I thought I would share with you a brief outline of the workshop/seminar I did in Trinidad. As you can see from the cover slide on the right, it was called “From Death to Life by PowerPoint: How to Create Winning Presentations.” Consider this an outline version of the workshop! If you follow the links in this post, you’ll get some free mini-lessons.
The audiences in Trinidad hadn’t heard of the expression “Death by PowerPoint,” but as soon I said it, they knew what it was. I asked them to volunteer a definition and I got the same types of answers I would hear at home in the United States:
- Too much text
- Illegible text
- Distracting animation
- Distracting images
- Unorganized content
- Reading the slides
We also had a discussion about why presentations were important to them. The reasons varied, because some people were doing sales presentations, others in-house presentations and other training presentations. In the public seminar, some were also doing inspirational/motivational presentations.
We talked about why it’s important to end Death by PowerPoint, and I had my own list:
- You won’t achieve your goals, whether selling, persuading or training.
- You’ll make your audience hate you
- Poor communication can be dangerous (Challenger story)
- People will think you’re a poor communicator – it’s bad for your career. Presenting is an important career skill.
- You have an important message to convey, so do it well
I started by listing 9 problems, in the categories of Content, Design and Delivery, with many presentations today.
3 problems with content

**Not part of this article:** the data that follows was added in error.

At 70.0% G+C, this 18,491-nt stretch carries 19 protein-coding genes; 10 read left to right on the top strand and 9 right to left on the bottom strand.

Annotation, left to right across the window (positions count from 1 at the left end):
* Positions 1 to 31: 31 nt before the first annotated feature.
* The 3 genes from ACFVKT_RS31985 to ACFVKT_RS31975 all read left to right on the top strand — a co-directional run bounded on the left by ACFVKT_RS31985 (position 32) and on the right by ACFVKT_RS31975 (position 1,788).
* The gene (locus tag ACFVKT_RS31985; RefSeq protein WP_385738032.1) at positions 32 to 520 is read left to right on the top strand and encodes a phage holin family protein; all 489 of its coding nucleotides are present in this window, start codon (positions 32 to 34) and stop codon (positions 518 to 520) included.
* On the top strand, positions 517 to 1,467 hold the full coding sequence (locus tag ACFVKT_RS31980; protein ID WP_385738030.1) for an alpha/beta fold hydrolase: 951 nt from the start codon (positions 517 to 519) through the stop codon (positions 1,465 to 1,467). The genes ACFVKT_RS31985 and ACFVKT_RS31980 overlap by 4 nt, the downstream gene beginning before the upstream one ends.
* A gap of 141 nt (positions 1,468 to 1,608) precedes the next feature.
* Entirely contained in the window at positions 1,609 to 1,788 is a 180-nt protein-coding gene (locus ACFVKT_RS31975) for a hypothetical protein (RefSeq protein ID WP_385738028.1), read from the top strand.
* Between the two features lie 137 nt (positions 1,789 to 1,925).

- Not relevant to the audience
- Doesn’t meet goals (Paul-Ringo story)
- Not organized or logical
3 problems with design
- Forces people to read & listen at same time, which is hard
- Overwhelms short term memory
- Ignores “picture superiority”
3 problems with delivery
- No engagement during delivery
- No enthusiasm or energy
- Unprofessional – filler words, no eye contact
Of course, the next part of the workshop was to explain how to solve those 9 problems. I also introduced my Tell ‘n’ ShowSM method as a guide to creating content and designing slides.
Topics from “Slide Design for Non-Designers”
The workshops were based on my newest ebook, Slide Design for Non-Designers. In fact, I had copies printed and shipped down to Trinidad for the workshops.
Here are the rest of the topics I covered:
- 4 layouts that always look good
- How to create custom theme colors to match your branding
- How to format the slide master for consistency and a professional look
- How to format diagrams, charts and images so they communicate your point clearly (An image-formatting technique that got oohs and aahs was fading in an image.)
- Layout principles that designers use and that you can use, too
- How to use contrast for memorable slides
- Finishing touches to add a professional flair
Makeovers and hands-on exercises and practice
I asked participants to send me presentations in advance and did makeovers on a couple of slides for each presentation, explaining why and how I made the changes. (There was a masculine version of this slide, too; it was a video of a transformer.)
Finally, in all sessions, attendees had the opportunity to work on their own presentations and/or do hands-on exercises. I walked around the room and was very impressed with their work!
Here’s a comment from one of the attendees.
“I found the seminar to be highly informative and useful and I love the hands-on approach that you took. I could not stop commenting on how simply amazing your slides were compared to the ones that we are accustomed to – the wordy, boring slides. Thank you so much also for sharing your tips and tricks and I cannot wait to get a chance to put these into practice.”– Stacey-Lynn, Trinidad
For more information on training, see my Training/Consulting/Coaching page.
What would you like in a day-long workshop? Leave a comment!